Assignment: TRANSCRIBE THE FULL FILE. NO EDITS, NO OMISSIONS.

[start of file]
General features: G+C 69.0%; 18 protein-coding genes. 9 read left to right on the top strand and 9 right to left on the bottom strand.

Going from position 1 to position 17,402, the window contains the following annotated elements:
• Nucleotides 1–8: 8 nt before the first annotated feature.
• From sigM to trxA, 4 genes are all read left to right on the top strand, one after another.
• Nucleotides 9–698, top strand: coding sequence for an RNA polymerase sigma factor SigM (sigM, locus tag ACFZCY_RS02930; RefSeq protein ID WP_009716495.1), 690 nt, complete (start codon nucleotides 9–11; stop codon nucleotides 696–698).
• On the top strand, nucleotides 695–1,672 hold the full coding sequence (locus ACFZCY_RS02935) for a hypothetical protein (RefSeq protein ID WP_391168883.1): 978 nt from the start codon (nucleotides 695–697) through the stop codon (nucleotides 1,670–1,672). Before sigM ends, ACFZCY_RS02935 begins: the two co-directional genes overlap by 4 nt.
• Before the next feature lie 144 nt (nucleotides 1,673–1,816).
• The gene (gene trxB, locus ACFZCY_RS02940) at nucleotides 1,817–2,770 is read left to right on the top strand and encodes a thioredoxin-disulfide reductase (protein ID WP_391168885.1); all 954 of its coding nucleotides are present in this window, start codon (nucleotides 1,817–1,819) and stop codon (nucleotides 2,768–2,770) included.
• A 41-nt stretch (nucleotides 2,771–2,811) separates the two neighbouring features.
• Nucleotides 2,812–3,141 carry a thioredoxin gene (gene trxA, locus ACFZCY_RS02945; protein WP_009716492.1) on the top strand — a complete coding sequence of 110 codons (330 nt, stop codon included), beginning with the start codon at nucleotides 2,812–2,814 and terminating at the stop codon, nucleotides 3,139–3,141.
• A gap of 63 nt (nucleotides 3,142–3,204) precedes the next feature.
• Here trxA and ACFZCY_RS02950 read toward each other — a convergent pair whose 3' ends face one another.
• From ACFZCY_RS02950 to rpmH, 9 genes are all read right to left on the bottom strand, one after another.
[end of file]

General features: G+C 69.0%; 18 protein-coding genes. 9 read left to right on the top strand and 9 right to left on the bottom strand.

Going from position 1 to position 17,402, the window contains the following annotated elements:
• Nucleotides 1–8: 8 nt before the first annotated feature.
• From sigM to trxA, 4 genes are all read left to right on the top strand, one after another.
• Nucleotides 9–698, top strand: coding sequence for an RNA polymerase sigma factor SigM (sigM, locus tag ACFZCY_RS02930; RefSeq protein ID WP_009716495.1), 690 nt, complete (start codon nucleotides 9–11; stop codon nucleotides 696–698).
• On the top strand, nucleotides 695–1,672 hold the full coding sequence (locus ACFZCY_RS02935) for a hypothetical protein (RefSeq protein ID WP_391168883.1): 978 nt from the start codon (nucleotides 695–697) through the stop codon (nucleotides 1,670–1,672). Before sigM ends, ACFZCY_RS02935 begins: the two co-directional genes overlap by 4 nt.
• Before the next feature lie 144 nt (nucleotides 1,673–1,816).
• The gene (gene trxB, locus ACFZCY_RS02940) at nucleotides 1,817–2,770 is read left to right on the top strand and encodes a thioredoxin-disulfide reductase (protein ID WP_391168885.1); all 954 of its coding nucleotides are present in this window, start codon (nucleotides 1,817–1,819) and stop codon (nucleotides 2,768–2,770) included.
• A 41-nt stretch (nucleotides 2,771–2,811) separates the two neighbouring features.
• Nucleotides 2,812–3,141 carry a thioredoxin gene (gene trxA, locus ACFZCY_RS02945; protein WP_009716492.1) on the top strand — a complete coding sequence of 110 codons (330 nt, stop codon included), beginning with the start codon at nucleotides 2,812–2,814 and terminating at the stop codon, nucleotides 3,139–3,141.
• A gap of 63 nt (nucleotides 3,142–3,204) precedes the next feature.
• Here trxA and ACFZCY_RS02950 read toward each other — a convergent pair whose 3' ends face one another.
• From ACFZCY_RS02950 to rpmH, 9 genes are all read right to left on the bottom strand, one after another.